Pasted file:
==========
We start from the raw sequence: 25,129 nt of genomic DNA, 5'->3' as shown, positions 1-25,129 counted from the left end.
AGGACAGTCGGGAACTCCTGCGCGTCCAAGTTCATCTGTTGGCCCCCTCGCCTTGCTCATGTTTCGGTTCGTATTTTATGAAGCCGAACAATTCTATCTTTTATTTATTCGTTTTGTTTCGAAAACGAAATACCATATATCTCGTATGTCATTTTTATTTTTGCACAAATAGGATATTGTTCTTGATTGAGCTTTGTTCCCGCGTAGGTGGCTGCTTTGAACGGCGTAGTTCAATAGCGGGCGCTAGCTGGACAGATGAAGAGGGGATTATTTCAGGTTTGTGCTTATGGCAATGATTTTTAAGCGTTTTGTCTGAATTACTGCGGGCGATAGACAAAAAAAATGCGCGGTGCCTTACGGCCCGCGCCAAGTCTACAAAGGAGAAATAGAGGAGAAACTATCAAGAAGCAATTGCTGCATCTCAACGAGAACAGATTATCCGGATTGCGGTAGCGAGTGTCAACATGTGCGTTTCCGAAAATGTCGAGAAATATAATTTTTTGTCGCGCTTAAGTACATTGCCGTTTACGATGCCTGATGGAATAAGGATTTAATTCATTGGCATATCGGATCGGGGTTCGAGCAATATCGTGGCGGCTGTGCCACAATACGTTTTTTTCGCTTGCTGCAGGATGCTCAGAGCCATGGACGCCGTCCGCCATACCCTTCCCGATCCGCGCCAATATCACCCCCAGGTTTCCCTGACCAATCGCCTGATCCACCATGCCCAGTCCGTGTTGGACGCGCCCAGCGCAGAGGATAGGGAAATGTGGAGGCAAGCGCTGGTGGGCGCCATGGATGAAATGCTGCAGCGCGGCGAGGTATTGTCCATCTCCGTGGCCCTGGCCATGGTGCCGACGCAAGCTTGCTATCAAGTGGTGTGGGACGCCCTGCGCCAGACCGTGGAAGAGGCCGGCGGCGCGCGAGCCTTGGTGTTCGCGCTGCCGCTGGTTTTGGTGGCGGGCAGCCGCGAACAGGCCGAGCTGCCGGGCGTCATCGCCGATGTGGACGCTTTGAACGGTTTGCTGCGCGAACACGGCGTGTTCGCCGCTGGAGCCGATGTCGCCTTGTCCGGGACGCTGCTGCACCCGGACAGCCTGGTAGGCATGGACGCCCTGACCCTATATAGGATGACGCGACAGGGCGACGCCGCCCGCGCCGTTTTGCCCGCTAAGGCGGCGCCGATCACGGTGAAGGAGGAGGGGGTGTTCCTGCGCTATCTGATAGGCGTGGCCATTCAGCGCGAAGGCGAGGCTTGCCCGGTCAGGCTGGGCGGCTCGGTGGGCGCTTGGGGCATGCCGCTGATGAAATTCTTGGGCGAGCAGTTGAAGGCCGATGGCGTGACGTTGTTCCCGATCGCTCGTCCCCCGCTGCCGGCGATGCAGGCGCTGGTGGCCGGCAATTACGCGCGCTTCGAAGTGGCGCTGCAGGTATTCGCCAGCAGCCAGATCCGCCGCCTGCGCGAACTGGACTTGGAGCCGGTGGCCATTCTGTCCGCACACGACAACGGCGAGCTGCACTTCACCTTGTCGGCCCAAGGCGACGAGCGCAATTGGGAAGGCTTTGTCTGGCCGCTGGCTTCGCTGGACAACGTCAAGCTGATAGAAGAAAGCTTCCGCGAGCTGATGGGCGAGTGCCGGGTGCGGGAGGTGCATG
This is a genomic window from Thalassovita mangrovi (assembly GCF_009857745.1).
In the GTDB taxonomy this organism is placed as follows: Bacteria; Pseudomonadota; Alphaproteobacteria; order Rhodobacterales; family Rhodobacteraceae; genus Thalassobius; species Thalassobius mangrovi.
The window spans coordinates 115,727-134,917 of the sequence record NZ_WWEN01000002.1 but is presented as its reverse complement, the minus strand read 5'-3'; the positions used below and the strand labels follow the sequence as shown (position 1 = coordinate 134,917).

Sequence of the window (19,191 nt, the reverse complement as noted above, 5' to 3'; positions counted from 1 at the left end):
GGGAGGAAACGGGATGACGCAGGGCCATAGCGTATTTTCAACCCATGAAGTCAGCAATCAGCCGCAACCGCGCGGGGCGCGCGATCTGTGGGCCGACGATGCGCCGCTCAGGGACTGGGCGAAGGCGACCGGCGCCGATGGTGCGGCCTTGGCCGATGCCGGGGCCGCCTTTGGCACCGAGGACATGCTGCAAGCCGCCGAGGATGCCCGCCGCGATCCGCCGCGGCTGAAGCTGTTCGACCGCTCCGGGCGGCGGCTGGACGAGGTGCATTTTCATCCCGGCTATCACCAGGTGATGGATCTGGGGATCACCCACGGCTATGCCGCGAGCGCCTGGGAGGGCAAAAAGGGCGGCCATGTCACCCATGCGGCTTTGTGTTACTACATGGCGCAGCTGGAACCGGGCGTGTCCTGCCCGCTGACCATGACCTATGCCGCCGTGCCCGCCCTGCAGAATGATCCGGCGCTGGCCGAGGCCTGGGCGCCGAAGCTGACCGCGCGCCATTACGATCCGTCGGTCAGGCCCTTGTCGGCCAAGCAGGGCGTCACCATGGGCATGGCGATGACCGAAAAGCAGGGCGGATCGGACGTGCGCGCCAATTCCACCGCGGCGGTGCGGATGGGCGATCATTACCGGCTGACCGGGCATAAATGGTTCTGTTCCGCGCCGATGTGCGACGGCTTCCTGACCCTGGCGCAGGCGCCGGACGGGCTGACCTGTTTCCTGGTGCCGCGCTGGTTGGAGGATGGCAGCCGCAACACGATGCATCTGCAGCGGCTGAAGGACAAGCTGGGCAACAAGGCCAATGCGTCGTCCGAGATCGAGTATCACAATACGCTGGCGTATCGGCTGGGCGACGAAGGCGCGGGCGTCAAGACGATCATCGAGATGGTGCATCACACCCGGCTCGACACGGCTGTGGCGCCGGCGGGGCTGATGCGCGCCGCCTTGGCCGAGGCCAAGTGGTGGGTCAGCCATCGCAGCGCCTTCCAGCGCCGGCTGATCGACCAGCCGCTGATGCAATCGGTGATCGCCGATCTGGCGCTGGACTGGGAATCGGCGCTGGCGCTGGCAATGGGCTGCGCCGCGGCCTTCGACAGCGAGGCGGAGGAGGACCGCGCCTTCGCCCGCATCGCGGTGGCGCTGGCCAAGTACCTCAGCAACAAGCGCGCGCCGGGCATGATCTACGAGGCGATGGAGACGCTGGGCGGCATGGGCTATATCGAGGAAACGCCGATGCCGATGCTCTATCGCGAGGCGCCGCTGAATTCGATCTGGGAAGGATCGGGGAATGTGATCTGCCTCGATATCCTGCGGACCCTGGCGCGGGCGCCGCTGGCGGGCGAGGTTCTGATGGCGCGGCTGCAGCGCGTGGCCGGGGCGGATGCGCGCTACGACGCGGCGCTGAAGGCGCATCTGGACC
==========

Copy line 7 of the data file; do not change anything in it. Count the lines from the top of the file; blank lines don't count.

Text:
GGGAGGAAACGGGATGACGCAGGGCCATAGCGTATTTTCAACCCATGAAGTCAGCAATCAGCCGCAACCGCGCGGGGCGCGCGATCTGTGGGCCGACGATGCGCCGCTCAGGGACTGGGCGAAGGCGACCGGCGCCGATGGTGCGGCCTTGGCCGATGCCGGGGCCGCCTTTGGCACCGAGGACATGCTGCAAGCCGCCGAGGATGCCCGCCGCGATCCGCCGCGGCTGAAGCTGTTCGACCGCTCCGGGCGGCGGCTGGACGAGGTGCATTTTCATCCCGGCTATCACCAGGTGATGGATCTGGGGATCACCCACGGCTATGCCGCGAGCGCCTGGGAGGGCAAAAAGGGCGGCCATGTCACCCATGCGGCTTTGTGTTACTACATGGCGCAGCTGGAACCGGGCGTGTCCTGCCCGCTGACCATGACCTATGCCGCCGTGCCCGCCCTGCAGAATGATCCGGCGCTGGCCGAGGCCTGGGCGCCGAAGCTGACCGCGCGCCATTACGATCCGTCGGTCAGGCCCTTGTCGGCCAAGCAGGGCGTCACCATGGGCATGGCGATGACCGAAAAGCAGGGCGGATCGGACGTGCGCGCCAATTCCACCGCGGCGGTGCGGATGGGCGATCATTACCGGCTGACCGGGCATAAATGGTTCTGTTCCGCGCCGATGTGCGACGGCTTCCTGACCCTGGCGCAGGCGCCGGACGGGCTGACCTGTTTCCTGGTGCCGCGCTGGTTGGAGGATGGCAGCCGCAACACGATGCATCTGCAGCGGCTGAAGGACAAGCTGGGCAACAAGGCCAATGCGTCGTCCGAGATCGAGTATCACAATACGCTGGCGTATCGGCTGGGCGACGAAGGCGCGGGCGTCAAGACGATCATCGAGATGGTGCATCACACCCGGCTCGACACGGCTGTGGCGCCGGCGGGGCTGATGCGCGCCGCCTTGGCCGAGGCCAAGTGGTGGGTCAGCCATCGCAGCGCCTTCCAGCGCCGGCTGATCGACCAGCCGCTGATGCAATCGGTGATCGCCGATCTGGCGCTGGACTGGGAATCGGCGCTGGCGCTGGCAATGGGCTGCGCCGCGGCCTTCGACAGCGAGGCGGAGGAGGACCGCGCCTTCGCCCGCATCGCGGTGGCGCTGGCCAAGTACCTCAGCAACAAGCGCGCGCCGGGCATGATCTACGAGGCGATGGAGACGCTGGGCGGCATGGGCTATATCGAGGAAACGCCGATGCCGATGCTCTATCGCGAGGCGCCGCTGAATTCGATCTGGGAAGGATCGGGGAATGTGATCTGCCTCGATATCCTGCGGACCCTGGCGCGGGCGCCGCTGGCGGGCGAGGTTCTGATGGCGCGGCTGCAGCGCGTGGCCGGGGCGGATGCGCGCTACGACGCGGCGCTGAAGGCGCATCTGGACC